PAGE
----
CHOREOGRAPHING ON PROFESSIONAL DIVISION STUDENTS
They’re students so you want them to feel their best, to enjoy themselves, and have the chance to be seen…Everyone is so different and that’s the part that I enjoy a lot.”

A NEED TO CREATE
"Choreography, for me, is something I feel like I can’t help but do…whenever I try to stop is when I start getting more ideas than I should...artistically there’s an undeniable need to do it. I really enjoy working with the students on NEXT STEP…it’s the ultimate tying-in of those things where I’m creating a new work, and they’re students so it’s a huge learning time for them still versus seasoned professionals, so it’s something that marries my two loves.”

 Andy Garcia and Jahna Frantziskonis perform at Teen Night 2011

A NEW MEDIUM
Next up for Margaret is something completely different: for the next few years, in addition to dancing, teaching, and choreographing, she’ll be working on a documentary with Nel Shelby (resident videographer for Jacob’sPillow) about dancer and choreographer Ian Horvath, whose passion for the art form helped to further dance in America. 


See Margaret's premiere on NEXT STEP
Friday, June 13 at 7:30 pm. 
Only at McCaw Hall! 


VISIT PNB.ORG TO
LEARN MORE ABOUT NEXT STEP


Photos by Lindsey Thomas and Rex Tranter. Blog post by Kristen Ramer Liang.
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NEXT STEP Choreographer: Matthew Renko

By noreply@blogger.com (Pacific Northwest Ballet)
Wednesday, Jun 11 at 9:13 PM

Company dancer and NEXT STEP choreographer Matthew Renkohas been choreographing for several years, but his upcoming premiere will provide a new experience for him: working with the Seattle Youth Symphony Orchestra, who will accompany his piece at this Friday's performance.


Professional Division student Julia Turner rehearses Matthew's premiere at PNB's annual Teen Night 

His NEXT STEP premiere is Matthew’s first for PNB School; as he explains, choreography has been “a way to stay creative when I was sidelined [with a knee injury].” Matthew brings a depth of experience to his work with Professional Division dancers, having choreographed on students at both the School of American Ballet and the New York Choreographic Institute. He has made the most of his time with his dancers, explaining, “I like to work quickly…you don’t want to forget ideas or talk yourself out of an idea.” Watching him polish the piece, it is evident that the dancers are eager to translate his creative vision and that everyone involved is finding joy in the work.


Professional Division students Julia Turner and Laura Gunder rehearse at PNB's annual Teen Night
Matthew selected the third movement of Tchaikovsky’s Symphony No. 2 in C minor for this premiere, his first onstage at McCaw Hall. The Tchaikovsky was a work with which he had been familiar for years but his concept had long remained “a choreographic idea put on the backburner” as he waited for the right opportunity. Renko describes the music, which has a Russian folksong-like feel, as “perfect for dance.”


Professional Division student Deana Bortnik rehearses Matthew's premiere at PNB's annual Teen Night
Working with a trio of dancers, Matthew has combined “a series of ideas, how my body wanted to move,” with the intricacies of his chosen music into a playful piece en pointe that celebrates “moments of quirkiness, or feeling a bit odd.”  Weaving their way across the stage, Renko’s dancers strike poses reminiscent of birds, flirtatious showgirls, and even fencers mid-joust. The result is an enchanting premiere, one you don't want to miss!

See Matthew's premiere on NEXT STEP
Friday, June 13 at 7:30 pm. 
Only at McCaw Hall! 


VISIT PNB.ORG TO
LEARN MORE ABOUT NEXT STEP


Photos by Lindsey Thomas. Blog post by Kristen Ramer Liang.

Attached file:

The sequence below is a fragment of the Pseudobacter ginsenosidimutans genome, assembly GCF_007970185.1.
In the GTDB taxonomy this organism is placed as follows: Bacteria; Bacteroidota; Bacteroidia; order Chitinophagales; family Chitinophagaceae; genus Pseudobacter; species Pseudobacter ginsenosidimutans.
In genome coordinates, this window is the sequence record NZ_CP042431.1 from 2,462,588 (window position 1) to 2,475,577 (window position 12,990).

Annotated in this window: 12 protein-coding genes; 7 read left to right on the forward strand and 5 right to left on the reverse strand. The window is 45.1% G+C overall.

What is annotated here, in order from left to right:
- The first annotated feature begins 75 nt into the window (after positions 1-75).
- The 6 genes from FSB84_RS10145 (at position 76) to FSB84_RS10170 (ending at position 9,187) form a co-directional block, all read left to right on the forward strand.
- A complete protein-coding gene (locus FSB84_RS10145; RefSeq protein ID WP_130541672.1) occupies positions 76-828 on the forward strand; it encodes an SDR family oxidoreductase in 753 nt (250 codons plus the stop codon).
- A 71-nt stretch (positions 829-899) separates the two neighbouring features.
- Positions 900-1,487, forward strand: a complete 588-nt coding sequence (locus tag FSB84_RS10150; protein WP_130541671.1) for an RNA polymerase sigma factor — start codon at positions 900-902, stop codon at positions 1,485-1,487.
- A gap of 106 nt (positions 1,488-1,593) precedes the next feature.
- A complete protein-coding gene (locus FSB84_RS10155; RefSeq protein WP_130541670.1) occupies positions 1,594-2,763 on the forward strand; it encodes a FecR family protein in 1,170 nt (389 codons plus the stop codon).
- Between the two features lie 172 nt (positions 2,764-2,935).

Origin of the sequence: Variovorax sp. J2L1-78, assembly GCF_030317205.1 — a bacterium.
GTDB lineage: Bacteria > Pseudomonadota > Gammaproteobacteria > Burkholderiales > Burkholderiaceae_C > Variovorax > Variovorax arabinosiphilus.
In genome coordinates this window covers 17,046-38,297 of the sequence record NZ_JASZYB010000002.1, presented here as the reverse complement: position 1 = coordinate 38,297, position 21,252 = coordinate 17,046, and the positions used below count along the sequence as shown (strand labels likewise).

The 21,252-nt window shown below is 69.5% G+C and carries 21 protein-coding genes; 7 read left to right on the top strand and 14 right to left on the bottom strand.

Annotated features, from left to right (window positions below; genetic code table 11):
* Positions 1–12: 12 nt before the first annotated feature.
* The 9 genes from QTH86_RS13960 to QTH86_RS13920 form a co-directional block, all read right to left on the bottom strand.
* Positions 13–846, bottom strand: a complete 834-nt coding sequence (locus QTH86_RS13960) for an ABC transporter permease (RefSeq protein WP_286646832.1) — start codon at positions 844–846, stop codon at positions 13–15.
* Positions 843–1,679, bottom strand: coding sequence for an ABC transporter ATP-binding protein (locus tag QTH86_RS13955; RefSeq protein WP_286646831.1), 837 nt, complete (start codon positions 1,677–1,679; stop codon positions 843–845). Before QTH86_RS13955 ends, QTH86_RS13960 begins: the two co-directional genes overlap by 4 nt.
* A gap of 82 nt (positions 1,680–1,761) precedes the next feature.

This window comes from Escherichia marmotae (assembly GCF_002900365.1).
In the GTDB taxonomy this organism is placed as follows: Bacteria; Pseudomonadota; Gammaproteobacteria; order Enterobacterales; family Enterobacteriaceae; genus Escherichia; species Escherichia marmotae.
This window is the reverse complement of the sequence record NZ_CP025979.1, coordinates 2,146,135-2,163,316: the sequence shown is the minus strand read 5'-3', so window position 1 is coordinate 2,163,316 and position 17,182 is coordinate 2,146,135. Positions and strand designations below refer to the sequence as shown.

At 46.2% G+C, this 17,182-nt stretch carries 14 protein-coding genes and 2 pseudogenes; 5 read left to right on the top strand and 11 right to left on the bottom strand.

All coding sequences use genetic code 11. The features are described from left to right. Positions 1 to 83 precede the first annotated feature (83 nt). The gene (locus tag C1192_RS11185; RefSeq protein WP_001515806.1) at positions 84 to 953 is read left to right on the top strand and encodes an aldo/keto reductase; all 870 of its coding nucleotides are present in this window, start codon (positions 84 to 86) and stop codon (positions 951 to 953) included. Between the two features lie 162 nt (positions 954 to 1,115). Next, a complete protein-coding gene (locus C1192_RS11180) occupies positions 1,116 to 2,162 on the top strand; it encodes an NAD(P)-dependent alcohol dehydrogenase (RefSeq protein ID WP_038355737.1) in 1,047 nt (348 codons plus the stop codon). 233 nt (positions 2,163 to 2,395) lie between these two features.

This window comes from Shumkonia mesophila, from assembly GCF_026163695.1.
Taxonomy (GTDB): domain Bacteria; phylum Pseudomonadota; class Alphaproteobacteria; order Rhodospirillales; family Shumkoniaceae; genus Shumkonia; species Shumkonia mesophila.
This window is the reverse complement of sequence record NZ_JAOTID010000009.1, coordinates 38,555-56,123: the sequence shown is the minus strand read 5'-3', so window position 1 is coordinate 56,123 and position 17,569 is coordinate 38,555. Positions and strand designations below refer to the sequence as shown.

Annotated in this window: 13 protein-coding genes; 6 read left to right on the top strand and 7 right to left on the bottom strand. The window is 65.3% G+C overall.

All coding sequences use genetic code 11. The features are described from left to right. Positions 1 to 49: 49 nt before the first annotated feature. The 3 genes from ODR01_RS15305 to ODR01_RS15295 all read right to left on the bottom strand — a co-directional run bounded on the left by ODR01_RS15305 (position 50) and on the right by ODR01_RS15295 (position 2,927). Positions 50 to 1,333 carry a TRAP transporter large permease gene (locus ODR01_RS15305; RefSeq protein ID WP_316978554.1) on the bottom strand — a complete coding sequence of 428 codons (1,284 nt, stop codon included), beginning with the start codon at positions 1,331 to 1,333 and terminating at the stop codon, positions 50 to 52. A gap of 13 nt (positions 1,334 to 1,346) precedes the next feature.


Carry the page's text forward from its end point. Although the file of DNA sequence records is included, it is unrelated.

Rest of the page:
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NEXT STEP Choreographer: Andrew Bartee

By noreply@blogger.com (Pacific Northwest Ballet)
Wednesday, Jun 11 at 9:12 PM

Before departing Seattle to join Ballet BC this summer, PNB Company dancer and seasoned choreographer Andrew Bartee will premiere a new work, Peace Out Girl Scout, on this year's NEXT STEP program. The piece will be his fourth for PNB's annual choreographic showcase.  
Andrew Bartee rehearses in the PNB sudios. 
As Seattle dance audiences know, Andrew is passionate about contemporary dance. He is often featured on the Seattle dance scene with  Whim W’Him and at Velocity, a creative epicenter for local dance artists like Kate Wallich and The YC, Bartee's collaborative partners for this past February's premiere of Super Eagle

Super Eagle was a huge success. Great buzz, great reviews, sold out houses including the bonus show…It’s definitely among the very best things I’ve seen in Seattle that was actually made in Seattle. Loved the rigor, the technique, the strong aesthetic and the compelling performances.” — Jeffrey Frace


Kate Wallich and Andrew Bartee in Super Eagle. Photo by Jacob Rosen. 


Bartee’s penchant for modern and experimental dance has been seen in his previous works like arms that work, which he choreographed on PNB Company dancers in 2012, and in last year’s NEXT STEP contribution, I don’t know what to call it

“I am optimistic about Bartee’s future as a choreographer and dancer. He’s young and he’s definitely working to incorporate elements that will appeal to a more youthful audience, which is important for the longevity of dance.”  — T.S. Flock, Seattle Art News


PNB School students in the 2013 premiere of Bartee's I don't know what to call it. 
His contemporary style will be on display with the premiere of  Peace Out Girl Scout during this year's NEXT STEP program on Friday, June 13. Set to minimalist composer Philip Glass’ String Quartet No. 2 “Company,” Peace Out Girl Scout has four movements. Each movement for Bartee represents a subtle yet opposing movement quality. Each quality will be represented by a solo, duet, trio, and quartet. The quartet will morph into the combination of all these qualities. The minimalism of Glass' music inspires the simple and experimental quality in Bartee’s choreography. He has chosen pedestrian and simple costumes to correspond with his concept. If you thoroughly enjoy contemporary dance works, then you do not want to miss the next work by this exciting, young choreographer!

See Peace Out Girl Scout on NEXT STEP
Friday, June 13 at 7:30 pm.

Only at McCaw Hall!
VISIT PNB.ORG TO
LEARN MORE ABOUT 
NEXT STEP

Blog post by Elisa Jordan.